BBC NEWS Americas Africa Europe Middle East South Asia Asia Pacific

BBC News World Edition
    You are in: Entertainment  
News Front Page
Middle East
South Asia
Talking Point
Country Profiles
In Depth
BBC Sport
BBC Weather
 Monday, 13 January, 2003, 08:37 GMT
Tributes for Bee Gees star
Marice (L), Robin (C) and Barry (R) Gibb
Maurice (L): "An inspiration to all"
Family and fans have been paying tribute to Maurice Gibb, member of the legendary harmony group the Bee Gees, who has died aged 53.

"His love, enthusiasm and energy for life remain an inspiration to all of us. We will all deeply miss him," said a statement from his family.

Bee Gees music has been the soundtrack of my life since I was a teen... Mo you'll be sadly missed.

Teri, United States

The singer died in the early hours of Sunday morning in a Miami hospital after suffering a heart attack during emergency surgery for an intestinal blockage.

Gibb, together with Robin and Barry, was one of the biggest disco stars of the 1970s as part of the enduringly successful Bee Gees.


Maurice briefly regained consciousness after his surgery and recognised a number of relatives, but his condition later deteriorated.

Robin, Barry, and Maurice's wife Yvonne, as well as the singer's children, were at his side when he died.

It's a shock, because we thought he was getting better

David Most
"It's a huge shock to us all and completely unexpected...everyone is just devastated," Pete Bassett, a spokesman for Gibb's twin brother, Robin, said.

"There's just complete and utter shock. This is an unbelievable blow," Mr Bassett said.

DJ David Jensen told BBC Breakfast: "Maurice's backing vocals created the Bee Gees' sound.

"The band have a heck of a legacy for a career that spands four decades."

Former Bee Gees' drummer Blue Weaver said: "Maurice was a gentle, generous joker.

"He was a wonderful person full of life."

Paying tribute to his musical talent, he added: "He was the key vocalist. He made the Bee Gees sound.

"Maurice was the multi-instrumentalist for the band. He added so much to that sound."

Friend David Most, who has worked with the Bee Gees for 16 years said the world had lost a "treasured member" of the song-writing fraternity.

"It's a shock, because we thought he was getting better," Mr Most told ITV.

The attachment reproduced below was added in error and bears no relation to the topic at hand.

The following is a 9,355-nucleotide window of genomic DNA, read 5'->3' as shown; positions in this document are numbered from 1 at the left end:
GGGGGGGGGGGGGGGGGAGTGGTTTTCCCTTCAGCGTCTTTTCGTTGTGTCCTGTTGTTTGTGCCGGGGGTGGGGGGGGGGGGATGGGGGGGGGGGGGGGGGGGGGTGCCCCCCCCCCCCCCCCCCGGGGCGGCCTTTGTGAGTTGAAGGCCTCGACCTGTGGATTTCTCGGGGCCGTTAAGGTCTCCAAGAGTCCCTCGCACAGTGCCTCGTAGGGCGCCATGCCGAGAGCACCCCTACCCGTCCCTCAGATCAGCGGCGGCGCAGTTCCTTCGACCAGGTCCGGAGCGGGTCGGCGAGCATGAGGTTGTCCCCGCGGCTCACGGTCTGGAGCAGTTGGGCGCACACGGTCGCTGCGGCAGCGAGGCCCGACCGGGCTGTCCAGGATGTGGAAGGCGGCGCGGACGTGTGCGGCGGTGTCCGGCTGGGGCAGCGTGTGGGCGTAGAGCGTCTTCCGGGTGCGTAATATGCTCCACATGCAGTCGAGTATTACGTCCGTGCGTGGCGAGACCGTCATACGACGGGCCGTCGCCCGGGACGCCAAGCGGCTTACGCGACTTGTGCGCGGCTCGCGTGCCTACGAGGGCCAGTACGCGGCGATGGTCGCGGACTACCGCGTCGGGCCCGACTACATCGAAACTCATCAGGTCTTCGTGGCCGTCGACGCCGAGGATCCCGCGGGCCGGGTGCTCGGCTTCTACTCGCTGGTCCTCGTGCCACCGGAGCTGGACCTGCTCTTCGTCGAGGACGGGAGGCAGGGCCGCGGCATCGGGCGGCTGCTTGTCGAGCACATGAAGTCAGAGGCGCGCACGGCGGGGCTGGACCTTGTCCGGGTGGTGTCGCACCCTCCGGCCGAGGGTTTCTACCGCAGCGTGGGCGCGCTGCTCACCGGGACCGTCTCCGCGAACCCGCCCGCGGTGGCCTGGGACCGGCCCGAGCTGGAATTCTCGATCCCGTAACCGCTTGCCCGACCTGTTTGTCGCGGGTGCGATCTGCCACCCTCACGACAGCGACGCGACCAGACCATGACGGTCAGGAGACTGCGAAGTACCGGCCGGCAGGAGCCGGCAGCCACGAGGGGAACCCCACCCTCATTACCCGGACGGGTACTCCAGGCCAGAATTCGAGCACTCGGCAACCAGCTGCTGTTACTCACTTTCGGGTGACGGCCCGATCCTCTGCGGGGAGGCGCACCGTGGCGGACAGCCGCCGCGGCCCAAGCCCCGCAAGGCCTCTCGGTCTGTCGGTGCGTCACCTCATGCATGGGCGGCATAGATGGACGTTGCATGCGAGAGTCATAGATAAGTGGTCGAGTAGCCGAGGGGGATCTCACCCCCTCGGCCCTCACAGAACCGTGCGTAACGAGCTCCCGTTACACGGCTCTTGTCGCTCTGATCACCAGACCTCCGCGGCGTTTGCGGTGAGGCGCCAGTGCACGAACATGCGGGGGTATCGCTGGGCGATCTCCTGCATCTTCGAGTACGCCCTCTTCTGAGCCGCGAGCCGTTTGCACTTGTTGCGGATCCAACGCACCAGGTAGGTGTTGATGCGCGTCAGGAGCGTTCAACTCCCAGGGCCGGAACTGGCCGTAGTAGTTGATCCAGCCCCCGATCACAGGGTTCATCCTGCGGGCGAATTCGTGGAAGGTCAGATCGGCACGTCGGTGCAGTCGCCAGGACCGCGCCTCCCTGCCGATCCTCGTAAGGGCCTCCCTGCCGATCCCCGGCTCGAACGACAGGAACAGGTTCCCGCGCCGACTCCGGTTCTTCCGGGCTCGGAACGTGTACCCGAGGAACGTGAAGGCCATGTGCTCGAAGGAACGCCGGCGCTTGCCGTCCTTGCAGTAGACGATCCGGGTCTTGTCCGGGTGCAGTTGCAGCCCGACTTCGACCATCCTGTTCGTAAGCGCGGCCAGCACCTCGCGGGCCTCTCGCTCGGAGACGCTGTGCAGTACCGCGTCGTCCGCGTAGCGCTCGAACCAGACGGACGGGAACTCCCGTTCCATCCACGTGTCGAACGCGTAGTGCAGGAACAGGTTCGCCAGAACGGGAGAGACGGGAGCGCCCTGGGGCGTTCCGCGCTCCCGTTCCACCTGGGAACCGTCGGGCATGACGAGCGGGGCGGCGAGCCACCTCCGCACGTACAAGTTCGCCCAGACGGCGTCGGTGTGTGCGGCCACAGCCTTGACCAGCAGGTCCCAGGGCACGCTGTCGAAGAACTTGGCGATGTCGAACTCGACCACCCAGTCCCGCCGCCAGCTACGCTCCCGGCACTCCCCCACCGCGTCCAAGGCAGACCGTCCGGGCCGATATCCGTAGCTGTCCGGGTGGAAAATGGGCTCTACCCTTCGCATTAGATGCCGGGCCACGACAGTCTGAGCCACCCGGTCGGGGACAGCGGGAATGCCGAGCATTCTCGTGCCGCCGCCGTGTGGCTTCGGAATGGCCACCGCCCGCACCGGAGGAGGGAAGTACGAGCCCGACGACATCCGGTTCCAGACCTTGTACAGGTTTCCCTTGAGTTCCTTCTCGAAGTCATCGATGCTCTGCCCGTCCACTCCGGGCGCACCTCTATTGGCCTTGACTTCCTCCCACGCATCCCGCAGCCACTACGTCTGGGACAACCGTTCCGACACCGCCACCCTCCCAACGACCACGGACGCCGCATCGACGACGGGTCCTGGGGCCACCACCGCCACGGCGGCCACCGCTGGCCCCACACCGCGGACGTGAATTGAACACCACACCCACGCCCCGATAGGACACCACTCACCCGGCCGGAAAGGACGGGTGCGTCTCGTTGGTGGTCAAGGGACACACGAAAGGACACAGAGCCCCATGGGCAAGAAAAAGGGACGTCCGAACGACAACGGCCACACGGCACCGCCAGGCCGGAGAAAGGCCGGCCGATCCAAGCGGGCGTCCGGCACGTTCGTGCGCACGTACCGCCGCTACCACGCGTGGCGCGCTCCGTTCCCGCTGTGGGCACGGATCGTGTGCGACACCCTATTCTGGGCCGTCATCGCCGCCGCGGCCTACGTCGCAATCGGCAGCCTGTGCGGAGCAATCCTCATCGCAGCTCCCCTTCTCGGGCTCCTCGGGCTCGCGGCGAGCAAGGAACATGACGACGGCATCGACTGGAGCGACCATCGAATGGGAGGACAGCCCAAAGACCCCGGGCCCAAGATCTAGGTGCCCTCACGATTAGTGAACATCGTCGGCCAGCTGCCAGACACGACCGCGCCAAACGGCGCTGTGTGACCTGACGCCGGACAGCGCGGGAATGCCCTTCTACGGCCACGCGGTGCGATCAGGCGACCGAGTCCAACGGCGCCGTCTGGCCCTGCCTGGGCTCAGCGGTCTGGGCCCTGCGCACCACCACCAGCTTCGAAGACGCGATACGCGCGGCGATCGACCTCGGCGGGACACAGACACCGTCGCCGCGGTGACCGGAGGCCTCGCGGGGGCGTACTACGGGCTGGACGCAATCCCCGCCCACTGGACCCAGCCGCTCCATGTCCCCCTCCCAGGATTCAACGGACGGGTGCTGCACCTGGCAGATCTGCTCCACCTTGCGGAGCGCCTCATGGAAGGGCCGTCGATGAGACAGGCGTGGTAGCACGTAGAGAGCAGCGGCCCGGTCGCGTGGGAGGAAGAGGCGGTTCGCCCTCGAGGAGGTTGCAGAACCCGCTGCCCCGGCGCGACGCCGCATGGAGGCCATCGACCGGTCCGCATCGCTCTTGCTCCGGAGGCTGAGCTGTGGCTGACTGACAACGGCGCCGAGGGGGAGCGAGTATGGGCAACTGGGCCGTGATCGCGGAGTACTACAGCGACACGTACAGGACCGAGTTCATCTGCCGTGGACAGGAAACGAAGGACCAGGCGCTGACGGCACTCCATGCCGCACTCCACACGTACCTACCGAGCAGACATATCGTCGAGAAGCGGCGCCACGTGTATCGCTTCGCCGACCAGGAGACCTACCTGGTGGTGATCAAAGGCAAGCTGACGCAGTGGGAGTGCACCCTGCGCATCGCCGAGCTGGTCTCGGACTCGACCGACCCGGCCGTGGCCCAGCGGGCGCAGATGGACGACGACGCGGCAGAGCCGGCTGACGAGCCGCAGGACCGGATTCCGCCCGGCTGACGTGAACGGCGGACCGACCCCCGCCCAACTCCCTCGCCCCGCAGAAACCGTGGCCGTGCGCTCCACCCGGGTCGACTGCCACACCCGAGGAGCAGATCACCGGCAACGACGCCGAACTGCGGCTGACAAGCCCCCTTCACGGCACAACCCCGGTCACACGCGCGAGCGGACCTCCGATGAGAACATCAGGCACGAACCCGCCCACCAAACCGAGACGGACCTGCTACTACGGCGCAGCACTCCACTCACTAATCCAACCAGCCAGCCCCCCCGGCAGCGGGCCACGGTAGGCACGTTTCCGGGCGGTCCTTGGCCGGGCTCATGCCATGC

Music commentator Paul Gambaccini described his death as a "very sad loss".

"I'm afraid that this beautiful Bee Gee sound without him can never be produced again," he told the BBC.

'Shining light'

The Bee Gees performed as a group from an early age, impressing audiences in Manchester before the family emigrated to Australia.

The Bee Gees sing Stayin' Alive
The Bee Gees enjoyed their heyday in the 70s

One of their biggest periods was during the disco craze of the 1970s, largely thanks to their contribution to the film Saturday Night Fever starring John Travolta.

Bee Gees fans have been sending E-mail tributes to BBC News Online's tribute in their thousands since news of Maurice's death came early on Sunday morning.

"I cannot remember a time in my life when the Bee Gees weren't around. I was born knowing who Maurice, Robin and Barry were. I'm now at a complete loss," wrote US fan Pamela Floyd.

"A bright shining light now dimmed. Such pleasure from sounds and words. The world has lost another great craftsman," wrote Ian Stephenson in South Korea.

Writer Patrick Humphries said Maurice Gibb was a tremendous character.

"The great thing about the Bee Gees was that they were successful twice over. They recently had a greatest hits CD and they were one of the few acts that could fill two CDs of great songs.

"What made them unique was the vocal style but also the songwriting. It was a unique sound and their like won't be heard again"

  The BBC's David Sillito
"He had performed with his brothers for more than forty years"
  Music journalist, Patrick Humphries
"He was a tremendous character"
  Chris Hutchins, former Bee Gees press agent
"He was very much a tormented soul"
Maurice Gibb

Key Stories



See also:

12 Jan 03 | Entertainment
21 Mar 01 | Entertainment
22 Sep 99 | Entertainment
12 Jan 03 | Entertainment
Internet links:

The BBC is not responsible for the content of external internet sites

Links to more Entertainment stories are at the foot of the page.

 E-mail this story to a friend

Links to more Entertainment stories

© BBC ^^ Back to top

News Front Page | Africa | Americas | Asia-Pacific | Europe | Middle East |
South Asia | UK | Business | Entertainment | Science/Nature |
Technology | Health | Talking Point | Country Profiles | In Depth |